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LA Dodgers Hit Home Run in Major League Upgrade

By Robert Carlson

While the rest of us were busy watching football, hockey and basketball, something big was happening at Dodger Stadium. The 52-year old home of the Los Angeles Dodgers and the third oldest park in Major League Baseball has spent the past two off-seasons undergoing more than $150 million of stadium upgrades.

Many of the enhancements were obvious to fans on opening day of the LA Dodgers' 2014 season in early April, including expanded entries, new seating and lounges, additional food services, new retail stores, memorabilia displays, improved access, beautified landscaping and a fenced walkway for navigating the stadium's entire circumference.

Plenty of new technology was also a key component of the upgrade and one that was carefully considered to enhance the experience of longtime fans. Not only will fans have access to state-of-the-art wireless throughout the stadium, but season and mini-plan ticket holders will enjoy the new Dodgers Pride Rewards program that allows them to use their smartphones to gain entrance at all gates, make purchases, order food and beverages, and check earned rewards. In turn, the program will allow the stadium to keep tabs on fan preferences and provide a more tailored game experience. Enhanced technology will be improving performance of the players on the field by supporting data analytics and video replays from the past eight years of plays. What won't be obvious to the fans and players is the highperformance copper and optical fiber cable systems installed throughout the stadium that make all of this exciting technology possible.

Forming a Dedicated Team

Ralph Esquibel, the Dodgers' vice president of IT.

One of the first upgrades at Dodger Stadium that was a critical foundation for all other enhancements was the electrical service. "We had electrical systems in place that were 40 and 20 years old, and these systems typically have a life expectancy of 15 to 20 years," said Ralph Esquibel, the Dodgers' vice president of IT. "Those systems were at the end of their life and we couldn't do much of anything innovative like implement larger video boards or other technologies that needed more power."

During the first phase of the expansion during the 2013 off-season, the stadium deployed new equipment and substations in coordination with the Los Angeles Department of Water and Power. With an updated electrical infrastructure in place, the Dodgers' IT department was able to turn their focus to the network cabling infrastructure. During the design stages of the network, Esquibel conducted some research and encountered expertise and products from Siemon (www.siemon.com). After reaching out to Siemon for more information, a new dedicated team was formed. "When I started meeting the people at Siemon, I realized that they were smart people who knew what they were talking about. Valerie Maguire, Siemon's director of standards and technology, came and met with us several times and made quite an impression on me," said Esquibel. "Since the beginning, Siemon has been invested in the LA Dodgers and our success. While we may have a big name, we are actually a small company with only about 300 employees. That's why I look for true partnerships in my vendors and require that they act almost as extensions of my team. We looked at other companies, but it was Siemon that gave us that level of comfort."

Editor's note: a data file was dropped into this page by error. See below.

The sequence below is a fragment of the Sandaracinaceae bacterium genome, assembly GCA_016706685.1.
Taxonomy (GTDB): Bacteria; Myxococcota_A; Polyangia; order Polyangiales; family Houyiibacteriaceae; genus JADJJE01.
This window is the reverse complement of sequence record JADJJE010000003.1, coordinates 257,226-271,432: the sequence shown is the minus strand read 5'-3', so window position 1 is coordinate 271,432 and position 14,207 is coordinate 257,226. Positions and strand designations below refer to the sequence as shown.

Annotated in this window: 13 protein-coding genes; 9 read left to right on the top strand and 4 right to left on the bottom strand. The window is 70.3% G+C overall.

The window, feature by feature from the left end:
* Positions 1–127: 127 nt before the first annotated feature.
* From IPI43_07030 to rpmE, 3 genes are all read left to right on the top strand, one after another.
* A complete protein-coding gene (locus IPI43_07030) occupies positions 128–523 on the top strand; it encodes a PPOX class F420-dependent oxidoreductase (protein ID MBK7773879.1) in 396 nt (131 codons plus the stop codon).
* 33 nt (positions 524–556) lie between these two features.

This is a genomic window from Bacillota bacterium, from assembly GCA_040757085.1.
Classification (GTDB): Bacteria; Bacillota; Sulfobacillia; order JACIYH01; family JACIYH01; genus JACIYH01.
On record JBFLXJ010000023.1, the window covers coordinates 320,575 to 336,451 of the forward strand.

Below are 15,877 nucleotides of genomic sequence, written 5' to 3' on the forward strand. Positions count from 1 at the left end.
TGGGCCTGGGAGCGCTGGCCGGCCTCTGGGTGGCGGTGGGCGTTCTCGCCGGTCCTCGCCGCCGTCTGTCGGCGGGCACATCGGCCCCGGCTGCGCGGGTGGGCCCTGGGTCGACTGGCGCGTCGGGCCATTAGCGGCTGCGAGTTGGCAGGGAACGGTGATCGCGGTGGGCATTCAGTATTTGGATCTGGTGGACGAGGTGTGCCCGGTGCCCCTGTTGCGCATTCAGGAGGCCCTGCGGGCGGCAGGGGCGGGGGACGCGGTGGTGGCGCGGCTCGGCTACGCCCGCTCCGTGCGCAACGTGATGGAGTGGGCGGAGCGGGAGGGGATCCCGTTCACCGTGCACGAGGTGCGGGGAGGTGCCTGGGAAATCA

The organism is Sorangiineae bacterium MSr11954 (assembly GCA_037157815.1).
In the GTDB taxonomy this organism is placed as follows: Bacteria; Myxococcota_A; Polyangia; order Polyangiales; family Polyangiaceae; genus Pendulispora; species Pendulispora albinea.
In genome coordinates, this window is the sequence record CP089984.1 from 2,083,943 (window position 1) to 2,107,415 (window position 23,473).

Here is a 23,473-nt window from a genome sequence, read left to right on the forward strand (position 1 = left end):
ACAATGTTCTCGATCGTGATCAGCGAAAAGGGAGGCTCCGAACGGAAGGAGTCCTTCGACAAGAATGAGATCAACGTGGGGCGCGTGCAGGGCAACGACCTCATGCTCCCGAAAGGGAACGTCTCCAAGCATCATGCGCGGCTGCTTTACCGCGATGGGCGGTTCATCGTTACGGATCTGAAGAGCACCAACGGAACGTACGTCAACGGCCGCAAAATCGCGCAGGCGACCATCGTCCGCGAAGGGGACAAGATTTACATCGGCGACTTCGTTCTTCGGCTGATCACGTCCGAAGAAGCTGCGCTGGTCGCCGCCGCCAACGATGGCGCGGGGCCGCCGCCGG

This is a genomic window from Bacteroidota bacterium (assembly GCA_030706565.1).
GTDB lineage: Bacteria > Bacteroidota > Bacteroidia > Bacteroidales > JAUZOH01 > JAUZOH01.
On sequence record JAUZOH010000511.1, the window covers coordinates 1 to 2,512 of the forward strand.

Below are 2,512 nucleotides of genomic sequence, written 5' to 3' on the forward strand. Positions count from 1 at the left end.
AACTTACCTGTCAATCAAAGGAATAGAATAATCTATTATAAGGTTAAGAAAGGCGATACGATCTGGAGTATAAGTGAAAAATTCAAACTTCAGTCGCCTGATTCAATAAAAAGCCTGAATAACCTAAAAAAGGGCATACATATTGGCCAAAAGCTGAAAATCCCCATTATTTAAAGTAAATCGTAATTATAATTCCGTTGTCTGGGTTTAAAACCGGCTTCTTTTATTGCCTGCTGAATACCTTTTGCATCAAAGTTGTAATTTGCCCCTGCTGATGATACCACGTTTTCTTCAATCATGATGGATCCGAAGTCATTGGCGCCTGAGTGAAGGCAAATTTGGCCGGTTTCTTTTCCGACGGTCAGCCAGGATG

Ed Havlik, Siemon's Sales Manager for the project, assembled a team of technical and product resources who were ready to lend expert support when needed. For example, when discussions arose related to the pros and cons of various wireless technologies, Havlik made sure that Esquibel and Maguire connected.

"It was clear from our first meeting that Ralph had a vision of providing guests at Dodger Stadium with the highest level of electronic technology," said Maguire. "Ralph wanted to hear our thoughts on the entire gamut of IT technologies from which products would best support fans at outside—kiosks and entry points, to ensuring congestion-free support of IEEE 802.11ac wireless and which media would be most mechanically and electrically suited to support Type 2 PoE. He even sought our recommendation on how to best save space in the data center."

Building a Reliable Backbone

Once the decision was made to deploy Siemon cabling systems for the upgrade, the project went out for bid. Due to the sheer size of the installation, several entities were involved in the installation, which included upgraded core switches in two main equipment rooms, new telecommunications rooms (TRs) and faster transmission speed via plenty of Siemon fiber and copper cabling.

"With all of the technology we wanted to add, we knew we had to introduce a 10 gigabit per second edge network and deploy new core switches, firewalls and redundancy," said Esquibel. "In 1963 when the Dodgers first started playing here, there were no telecommunications rooms. As part of the upgrade, we built out 18 proper rooms that tie back to the two updated cores via 24 strands of singlemode optical fiber."

According to Esquibel, the LA Dodgers also have a redundant data center at their spring training center in Arizona that is capable of running 90% of the stadium business in the event of downtime, which is something Esquibel doesn't foresee. "We have the redundancy and reliability in place that I don't foresee our network ever going down completely and having to rely on backup from Arizona," he says.

In each of the main equipment rooms, switches and networking equipment are housed in Siemon's VersaPOD cabinets that feature Zero-U cable management and vertical patching capabilities to support high density while saving space and providing excellent thermal efficiency through improved airflow in and around the equipment. Within the VersaPOD cabinets, Siemon's intelligent power distribution units (PDUs) provide even more energy savings while reliably delivering power to the critical IT equipment. The PDUs can provide realtime power information and connect to environmental sensors for troubleshooting and optimizing energy efficiency.